crypt, crypt_r - password and data encryption
#define _XOPEN_SOURCE /* See feature_test_macros(7) */
char *crypt(const char *key, const char *salt);
#define _GNU_SOURCE /* See feature_test_macros(7) */
char *crypt_r(const char *key, const char *salt,
struct crypt_data *data);
Link with -lcrypt
() is the password encryption function. It is based on the Data
Encryption Standard algorithm with variations intended (among other things) to
discourage use of hardware implementations of a key search.
is a user's typed password.
is a two-character string chosen from the set [ a-zA-Z0-9./
This string is used to perturb the algorithm in one of 4096 different ways.
By taking the lowest 7 bits of each of the first eight characters of the
, a 56-bit key is obtained. This 56-bit key is used to encrypt
repeatedly a constant string (usually a string consisting of all zeros). The
returned value points to the encrypted password, a series of 13 printable
ASCII characters (the first two characters represent the salt itself). The
return value points to static data whose content is overwritten by each call.
Warning: the key space consists of 2**56 equal 7.2e16 possible values.
Exhaustive searches of this key space are possible using massively parallel
computers. Software, such as crack
(1), is available which will search
the portion of this key space that is generally used by humans for passwords.
Hence, password selection should, at minimum, avoid common words and names.
The use of a passwd
(1) program that checks for crackable passwords
during the selection process is recommended.
The DES algorithm itself has a few quirks which make the use of the
() interface a very poor choice for anything other than password
authentication. If you are planning on using the crypt
() interface for
a cryptography project, don't do it: get a good book on encryption and one of
the widely available DES libraries.
() is a reentrant version of crypt
(). The structure pointed
to by data
is used to store result data and bookkeeping information.
Other than allocating it, the only thing that the caller should do with this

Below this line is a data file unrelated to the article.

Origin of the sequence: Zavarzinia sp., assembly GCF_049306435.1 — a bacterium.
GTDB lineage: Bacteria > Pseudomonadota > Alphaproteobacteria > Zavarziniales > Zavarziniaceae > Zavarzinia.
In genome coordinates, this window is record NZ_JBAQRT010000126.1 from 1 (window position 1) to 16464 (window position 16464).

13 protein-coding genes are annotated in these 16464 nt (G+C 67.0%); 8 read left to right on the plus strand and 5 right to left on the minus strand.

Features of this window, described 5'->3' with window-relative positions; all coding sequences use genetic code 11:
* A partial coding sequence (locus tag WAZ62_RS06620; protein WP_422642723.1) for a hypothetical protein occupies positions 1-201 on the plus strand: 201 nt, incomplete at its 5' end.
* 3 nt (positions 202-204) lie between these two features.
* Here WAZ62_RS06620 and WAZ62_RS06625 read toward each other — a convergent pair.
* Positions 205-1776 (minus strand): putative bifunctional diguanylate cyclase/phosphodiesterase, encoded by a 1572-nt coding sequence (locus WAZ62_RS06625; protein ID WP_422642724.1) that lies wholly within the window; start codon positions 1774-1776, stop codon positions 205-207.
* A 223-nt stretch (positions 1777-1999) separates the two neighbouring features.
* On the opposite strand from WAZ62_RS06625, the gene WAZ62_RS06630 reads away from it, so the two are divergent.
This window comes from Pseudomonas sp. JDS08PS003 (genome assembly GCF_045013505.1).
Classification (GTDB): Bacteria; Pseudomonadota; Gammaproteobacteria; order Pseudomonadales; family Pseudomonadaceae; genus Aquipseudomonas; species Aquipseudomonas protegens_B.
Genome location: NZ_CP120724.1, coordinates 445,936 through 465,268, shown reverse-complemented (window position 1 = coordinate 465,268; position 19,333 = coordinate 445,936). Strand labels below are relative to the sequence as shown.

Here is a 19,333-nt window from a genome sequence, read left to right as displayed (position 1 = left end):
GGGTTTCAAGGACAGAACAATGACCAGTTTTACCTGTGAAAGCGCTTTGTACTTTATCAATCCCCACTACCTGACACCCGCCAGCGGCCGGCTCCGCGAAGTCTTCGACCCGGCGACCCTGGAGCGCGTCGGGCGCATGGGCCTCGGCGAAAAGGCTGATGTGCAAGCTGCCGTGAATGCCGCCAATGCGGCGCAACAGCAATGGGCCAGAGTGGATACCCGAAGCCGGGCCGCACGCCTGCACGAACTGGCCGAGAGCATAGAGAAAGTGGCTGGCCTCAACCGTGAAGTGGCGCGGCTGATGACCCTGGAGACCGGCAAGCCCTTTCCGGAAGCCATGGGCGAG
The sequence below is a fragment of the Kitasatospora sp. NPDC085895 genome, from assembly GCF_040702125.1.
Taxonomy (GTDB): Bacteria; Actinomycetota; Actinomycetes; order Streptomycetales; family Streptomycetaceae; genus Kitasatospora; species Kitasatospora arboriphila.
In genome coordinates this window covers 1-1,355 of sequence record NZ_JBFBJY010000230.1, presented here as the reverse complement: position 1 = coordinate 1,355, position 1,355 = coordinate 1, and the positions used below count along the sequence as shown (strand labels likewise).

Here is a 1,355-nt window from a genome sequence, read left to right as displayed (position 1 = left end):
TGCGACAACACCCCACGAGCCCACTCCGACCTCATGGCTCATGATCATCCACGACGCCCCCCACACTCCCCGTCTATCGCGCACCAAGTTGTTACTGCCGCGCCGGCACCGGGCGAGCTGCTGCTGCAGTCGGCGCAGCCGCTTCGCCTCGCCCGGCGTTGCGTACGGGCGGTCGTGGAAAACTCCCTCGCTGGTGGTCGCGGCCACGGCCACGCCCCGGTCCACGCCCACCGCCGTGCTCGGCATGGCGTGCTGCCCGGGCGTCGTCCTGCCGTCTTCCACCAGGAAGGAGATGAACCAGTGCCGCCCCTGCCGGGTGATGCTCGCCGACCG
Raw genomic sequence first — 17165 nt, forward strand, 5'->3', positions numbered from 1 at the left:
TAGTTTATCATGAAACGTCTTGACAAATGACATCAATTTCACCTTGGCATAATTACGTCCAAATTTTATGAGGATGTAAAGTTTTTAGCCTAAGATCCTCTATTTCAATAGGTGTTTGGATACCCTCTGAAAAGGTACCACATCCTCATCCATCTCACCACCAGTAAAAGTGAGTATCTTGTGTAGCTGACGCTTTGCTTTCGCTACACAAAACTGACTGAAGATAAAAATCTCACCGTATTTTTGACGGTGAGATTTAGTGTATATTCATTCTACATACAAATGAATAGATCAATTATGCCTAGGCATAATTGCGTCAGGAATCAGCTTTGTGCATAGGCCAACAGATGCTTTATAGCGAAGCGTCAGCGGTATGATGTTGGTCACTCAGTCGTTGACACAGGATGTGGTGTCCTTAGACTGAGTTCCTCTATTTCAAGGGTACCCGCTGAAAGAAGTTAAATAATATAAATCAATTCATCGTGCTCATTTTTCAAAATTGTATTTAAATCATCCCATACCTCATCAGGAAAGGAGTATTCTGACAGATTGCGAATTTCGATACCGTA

structure is to set data->initialized
to zero before the first call
On success, a pointer to the encrypted password is returned. On error, NULL is
- salt has the wrong format.
- The crypt() function was not implemented, probably because of
U.S.A. export restrictions.
- /proc/sys/crypto/fips_enabled has a nonzero value, and an attempt
was made to use a weak encryption type, such as DES.
For an explanation of the terms used in this section, see attributes
(): POSIX.1-2001, POSIX.1-2008, SVr4, 4.3BSD. crypt_r
() is a
(3), and setkey
(3) functions are part
of the POSIX.1-2008 XSI Options Group for Encryption and are optional. If the
interfaces are not available, then the symbolic constant _XOPEN_CRYPT
is either not defined, or it is defined to -1 and availability can be checked
at run time with sysconf
(3). This may be the case if the downstream
distribution has switched from glibc crypt to libxcrypt
recompiling applications in such distributions, the programmer must detect if
is not available and include <crypt.h>
the function prototypes; otherwise libxcrypt
is an ABI-compatible
The glibc version of this function supports additional encryption algorithms.
is a character string starting with the characters "$
$" followed by a string optionally terminated by "$",
then the result has the form:
identifies the encryption method used instead of DES and this then
determines how the rest of the password string is interpreted. The following
values of id
|ID | Method
|1 | MD5
|2a | Blowfish (not in mainline glibc; added in some
| | Linux distributions)
|5 | SHA-256 (since glibc 2.7)
|6 | SHA-512 (since glibc 2.7)
Thus, $5$ salt
contain the password encrypted with, respectively, functions based on SHA-256
" stands for the up to 16 characters following "$
$" in the salt. The " encrypted
" part of the
password string is the actual computed password. The size of this string is
|MD5 | 22 characters
|SHA-256 | 43 characters
|SHA-512 | 86 characters
The characters in " salt
" and "encrypted
drawn from the set [ a-zA-Z0-9./
]. In the MD5 and SHA implementations
the entire key
is significant (instead of only the first 8 bytes in
Since glibc 2.7, the SHA-256 and SHA-512 implementations support a user-supplied
number of hashing rounds, defaulting to 5000. If the "$ id
characters in the salt are followed by "rounds= xxx
is an integer, then the result has the form
is the number of hashing rounds actually used. The number of
rounds actually used is 1000 if xxx
is less than 1000, 999999999 if
is greater than 999999999, and is equal to xxx